As of Nov. 1, 2017, there is a new process under the Condominium Act, as amended, for making and responding to records requests in condo corporations. Requests for records must now be made in writing using mandatory forms, and people requesting records are no longer required to give the condo corporation a reason for their request.
Section 55 of the Condominium Act, as amended, continues to grant owners, purchasers or mortgagees the right to examine or obtain records. Ontario Regulation 48/01 sets out the new procedure for requesting records. The regulation also defines which records a corporation must keep (in addition to those listed in section 55 of the Condominium Act and the corporation’s bylaws), how the records must be kept, and for how long.
The new process for requesting records can be divided into three steps.
Step 1: The records request
The person requesting records must complete the mandatory form entitled Request for Records. This form and others referred to in this article can be found on the Condominium Authority of Ontario’s website. Adobe Reader 8 or higher is needed to open the forms, which can be filled out online or printed and filled in by hand.
The person requesting records must then serve the Request for Records by mail or courier to the address for service of the condo corporation, condo manager or management provider or other person who manages the property. The Request for Records can also be served by depositing it in the mailbox at the address for service or by sending it by email or fax if the board has passed a resolution to accept requests this way.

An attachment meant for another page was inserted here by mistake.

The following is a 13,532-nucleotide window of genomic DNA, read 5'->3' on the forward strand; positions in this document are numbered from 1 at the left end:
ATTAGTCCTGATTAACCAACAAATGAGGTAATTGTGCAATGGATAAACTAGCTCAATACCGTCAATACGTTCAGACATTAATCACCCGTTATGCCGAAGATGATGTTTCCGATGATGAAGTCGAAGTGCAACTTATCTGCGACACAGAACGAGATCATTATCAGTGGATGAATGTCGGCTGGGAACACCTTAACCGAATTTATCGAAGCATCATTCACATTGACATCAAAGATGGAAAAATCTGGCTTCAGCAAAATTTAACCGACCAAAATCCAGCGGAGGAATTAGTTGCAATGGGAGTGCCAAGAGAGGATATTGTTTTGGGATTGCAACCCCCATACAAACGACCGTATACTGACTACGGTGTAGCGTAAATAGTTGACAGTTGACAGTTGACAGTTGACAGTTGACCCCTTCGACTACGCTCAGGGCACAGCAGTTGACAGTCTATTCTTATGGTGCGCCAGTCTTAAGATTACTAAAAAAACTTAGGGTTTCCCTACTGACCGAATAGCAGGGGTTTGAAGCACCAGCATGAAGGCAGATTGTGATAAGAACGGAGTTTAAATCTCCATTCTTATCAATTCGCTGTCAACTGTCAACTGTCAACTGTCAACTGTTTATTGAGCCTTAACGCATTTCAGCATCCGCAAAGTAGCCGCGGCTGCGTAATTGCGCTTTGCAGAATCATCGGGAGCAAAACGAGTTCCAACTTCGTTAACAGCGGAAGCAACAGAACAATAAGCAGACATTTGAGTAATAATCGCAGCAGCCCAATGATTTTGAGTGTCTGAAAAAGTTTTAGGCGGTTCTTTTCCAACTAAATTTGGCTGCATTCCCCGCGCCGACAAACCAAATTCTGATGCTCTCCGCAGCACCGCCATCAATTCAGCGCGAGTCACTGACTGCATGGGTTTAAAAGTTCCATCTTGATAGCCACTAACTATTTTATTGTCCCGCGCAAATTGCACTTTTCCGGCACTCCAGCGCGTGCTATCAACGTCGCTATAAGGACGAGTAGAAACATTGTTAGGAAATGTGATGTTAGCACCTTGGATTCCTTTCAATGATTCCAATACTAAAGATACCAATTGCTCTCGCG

Step 2: The board’s response
After reviewing the request, the board must respond within 30 days using the mandatory form entitled Board’s Response to Request for Records. The board must deliver its response to the address for service or alternative method of communication indicated by the person requesting records in the Request for Records form.
In its response, the board must specify for each record requested whether the record is a core or non-core record. Whether a record is classified as core or non-core dictates how much the corporation can charge the person requesting records for costs and how long the board has to produce the records. If access to a requested record is refused, the board must specify in its response why and which part of section 55(3) of the Condominium Act the board is relying on to deny the request. For example, the board could refuse access to employee records or records relating to litigation or insurance investigations.
Core records include current versions of the declaration, bylaws, rules, shared facility agreements or mutual use agreements, and fiscal year budgets and amendments. Core records also include the most recent financial statements and auditor’s report, record of owners and mortgagees, information certificates sent or required to be sent to owners during the preceding 12 months, minutes of board meetings or owners’ meetings within the last 12 months, the most recent reserve fund study plan and any other records specified in the corporation’s bylaws as core records.